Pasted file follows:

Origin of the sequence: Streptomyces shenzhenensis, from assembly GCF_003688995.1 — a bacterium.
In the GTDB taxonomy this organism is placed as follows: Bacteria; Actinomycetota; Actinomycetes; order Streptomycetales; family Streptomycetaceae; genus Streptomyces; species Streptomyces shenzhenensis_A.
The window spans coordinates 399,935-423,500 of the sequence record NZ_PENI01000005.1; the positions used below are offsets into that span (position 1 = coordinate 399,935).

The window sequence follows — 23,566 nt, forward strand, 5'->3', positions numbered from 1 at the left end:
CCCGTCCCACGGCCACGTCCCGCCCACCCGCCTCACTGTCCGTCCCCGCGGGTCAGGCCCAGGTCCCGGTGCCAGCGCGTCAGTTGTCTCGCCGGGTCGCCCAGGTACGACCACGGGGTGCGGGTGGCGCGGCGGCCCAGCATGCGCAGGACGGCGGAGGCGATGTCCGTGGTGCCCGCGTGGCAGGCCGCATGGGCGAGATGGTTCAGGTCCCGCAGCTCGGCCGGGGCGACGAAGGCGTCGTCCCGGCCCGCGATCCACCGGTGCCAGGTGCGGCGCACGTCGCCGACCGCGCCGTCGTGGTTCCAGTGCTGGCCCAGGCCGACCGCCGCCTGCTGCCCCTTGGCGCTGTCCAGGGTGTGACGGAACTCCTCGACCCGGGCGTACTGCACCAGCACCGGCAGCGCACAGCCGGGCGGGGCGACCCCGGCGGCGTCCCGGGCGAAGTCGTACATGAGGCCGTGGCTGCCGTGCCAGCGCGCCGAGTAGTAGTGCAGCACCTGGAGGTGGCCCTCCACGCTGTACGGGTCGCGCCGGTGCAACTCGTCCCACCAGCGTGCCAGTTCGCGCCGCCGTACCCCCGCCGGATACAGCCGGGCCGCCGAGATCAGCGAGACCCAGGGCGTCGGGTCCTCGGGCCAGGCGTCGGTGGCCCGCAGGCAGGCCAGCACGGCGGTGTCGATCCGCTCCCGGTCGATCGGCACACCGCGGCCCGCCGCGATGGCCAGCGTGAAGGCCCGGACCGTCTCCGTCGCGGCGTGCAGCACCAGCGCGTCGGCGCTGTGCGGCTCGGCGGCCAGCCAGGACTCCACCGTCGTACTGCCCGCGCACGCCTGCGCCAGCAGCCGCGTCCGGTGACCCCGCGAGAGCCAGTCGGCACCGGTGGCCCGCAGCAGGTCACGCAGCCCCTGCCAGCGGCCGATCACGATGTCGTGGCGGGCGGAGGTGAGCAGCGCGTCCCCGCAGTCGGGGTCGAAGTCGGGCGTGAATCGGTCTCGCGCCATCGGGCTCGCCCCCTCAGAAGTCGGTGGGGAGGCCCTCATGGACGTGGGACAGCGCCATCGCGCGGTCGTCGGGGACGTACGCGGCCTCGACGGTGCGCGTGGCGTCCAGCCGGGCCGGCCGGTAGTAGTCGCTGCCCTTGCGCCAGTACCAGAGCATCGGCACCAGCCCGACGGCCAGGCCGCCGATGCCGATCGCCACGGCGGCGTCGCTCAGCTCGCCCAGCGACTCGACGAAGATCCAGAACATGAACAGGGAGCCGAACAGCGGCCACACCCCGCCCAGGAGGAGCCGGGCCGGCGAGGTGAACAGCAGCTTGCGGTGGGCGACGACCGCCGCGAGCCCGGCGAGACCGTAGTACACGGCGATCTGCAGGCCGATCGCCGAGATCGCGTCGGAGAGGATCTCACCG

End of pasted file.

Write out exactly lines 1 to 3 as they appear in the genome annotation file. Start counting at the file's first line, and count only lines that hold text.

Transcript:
Origin of the sequence: Streptomyces shenzhenensis, from assembly GCF_003688995.1 — a bacterium.
In the GTDB taxonomy this organism is placed as follows: Bacteria; Actinomycetota; Actinomycetes; order Streptomycetales; family Streptomycetaceae; genus Streptomyces; species Streptomyces shenzhenensis_A.
The window spans coordinates 399,935-423,500 of the sequence record NZ_PENI01000005.1; the positions used below are offsets into that span (position 1 = coordinate 399,935).